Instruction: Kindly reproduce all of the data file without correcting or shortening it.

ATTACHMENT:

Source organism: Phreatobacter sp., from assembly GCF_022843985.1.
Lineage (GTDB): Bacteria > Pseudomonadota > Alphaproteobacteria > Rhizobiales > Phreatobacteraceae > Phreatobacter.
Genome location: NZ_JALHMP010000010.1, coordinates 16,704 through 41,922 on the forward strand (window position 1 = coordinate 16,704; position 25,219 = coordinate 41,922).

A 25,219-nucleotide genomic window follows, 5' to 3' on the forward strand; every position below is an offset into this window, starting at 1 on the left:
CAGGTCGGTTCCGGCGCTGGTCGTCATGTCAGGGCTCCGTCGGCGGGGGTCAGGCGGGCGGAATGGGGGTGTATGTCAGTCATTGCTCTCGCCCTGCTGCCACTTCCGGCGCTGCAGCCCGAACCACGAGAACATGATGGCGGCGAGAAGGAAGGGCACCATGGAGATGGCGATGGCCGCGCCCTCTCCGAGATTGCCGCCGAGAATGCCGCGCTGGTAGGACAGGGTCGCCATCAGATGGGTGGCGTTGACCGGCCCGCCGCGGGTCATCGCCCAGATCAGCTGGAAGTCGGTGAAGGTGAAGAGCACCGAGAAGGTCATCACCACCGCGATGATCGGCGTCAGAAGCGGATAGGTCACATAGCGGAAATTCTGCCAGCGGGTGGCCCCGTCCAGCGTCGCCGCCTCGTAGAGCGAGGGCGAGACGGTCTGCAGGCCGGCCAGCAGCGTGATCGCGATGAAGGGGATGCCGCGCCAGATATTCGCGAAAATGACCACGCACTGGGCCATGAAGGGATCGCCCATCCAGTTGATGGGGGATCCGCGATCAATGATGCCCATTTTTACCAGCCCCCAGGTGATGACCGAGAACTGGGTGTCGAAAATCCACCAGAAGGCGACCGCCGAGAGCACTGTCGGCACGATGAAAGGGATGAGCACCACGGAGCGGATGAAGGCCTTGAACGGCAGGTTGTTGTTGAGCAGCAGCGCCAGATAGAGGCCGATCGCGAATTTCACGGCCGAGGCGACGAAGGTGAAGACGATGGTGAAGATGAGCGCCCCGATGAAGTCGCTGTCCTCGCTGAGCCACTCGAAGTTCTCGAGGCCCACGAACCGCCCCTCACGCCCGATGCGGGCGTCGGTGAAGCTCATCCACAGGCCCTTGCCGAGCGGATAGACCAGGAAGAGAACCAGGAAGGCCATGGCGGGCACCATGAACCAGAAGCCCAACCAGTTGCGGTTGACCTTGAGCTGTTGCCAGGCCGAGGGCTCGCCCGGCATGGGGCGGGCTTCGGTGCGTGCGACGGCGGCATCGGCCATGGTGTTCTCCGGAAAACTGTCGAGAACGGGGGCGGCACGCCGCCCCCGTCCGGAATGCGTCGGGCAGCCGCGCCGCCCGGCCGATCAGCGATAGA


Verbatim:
Source organism: Phreatobacter sp., from assembly GCF_022843985.1.
Lineage (GTDB): Bacteria > Pseudomonadota > Alphaproteobacteria > Rhizobiales > Phreatobacteraceae > Phreatobacter.
Genome location: NZ_JALHMP010000010.1, coordinates 16,704 through 41,922 on the forward strand (window position 1 = coordinate 16,704; position 25,219 = coordinate 41,922).

A 25,219-nucleotide genomic window follows, 5' to 3' on the forward strand; every position below is an offset into this window, starting at 1 on the left:
CAGGTCGGTTCCGGCGCTGGTCGTCATGTCAGGGCTCCGTCGGCGGGGGTCAGGCGGGCGGAATGGGGGTGTATGTCAGTCATTGCTCTCGCCCTGCTGCCACTTCCGGCGCTGCAGCCCGAACCACGAGAACATGATGGCGGCGAGAAGGAAGGGCACCATGGAGATGGCGATGGCCGCGCCCTCTCCGAGATTGCCGCCGAGAATGCCGCGCTGGTAGGACAGGGTCGCCATCAGATGGGTGGCGTTGACCGGCCCGCCGCGGGTCATCGCCCAGATCAGCTGGAAGTCGGTGAAGGTGAAGAGCACCGAGAAGGTCATCACCACCGCGATGATCGGCGTCAGAAGCGGATAGGTCACATAGCGGAAATTCTGCCAGCGGGTGGCCCCGTCCAGCGTCGCCGCCTCGTAGAGCGAGGGCGAGACGGTCTGCAGGCCGGCCAGCAGCGTGATCGCGATGAAGGGGATGCCGCGCCAGATATTCGCGAAAATGACCACGCACTGGGCCATGAAGGGATCGCCCATCCAGTTGATGGGGGATCCGCGATCAATGATGCCCATTTTTACCAGCCCCCAGGTGATGACCGAGAACTGGGTGTCGAAAATCCACCAGAAGGCGACCGCCGAGAGCACTGTCGGCACGATGAAAGGGATGAGCACCACGGAGCGGATGAAGGCCTTGAACGGCAGGTTGTTGTTGAGCAGCAGCGCCAGATAGAGGCCGATCGCGAATTTCACGGCCGAGGCGACGAAGGTGAAGACGATGGTGAAGATGAGCGCCCCGATGAAGTCGCTGTCCTCGCTGAGCCACTCGAAGTTCTCGAGGCCCACGAACCGCCCCTCACGCCCGATGCGGGCGTCGGTGAAGCTCATCCACAGGCCCTTGCCGAGCGGATAGACCAGGAAGAGAACCAGGAAGGCCATGGCGGGCACCATGAACCAGAAGCCCAACCAGTTGCGGTTGACCTTGAGCTGTTGCCAGGCCGAGGGCTCGCCCGGCATGGGGCGGGCTTCGGTGCGTGCGACGGCGGCATCGGCCATGGTGTTCTCCGGAAAACTGTCGAGAACGGGGGCGGCACGCCGCCCCCGTCCGGAATGCGTCGGGCAGCCGCGCCGCCCGGCCGATCAGCGATAGA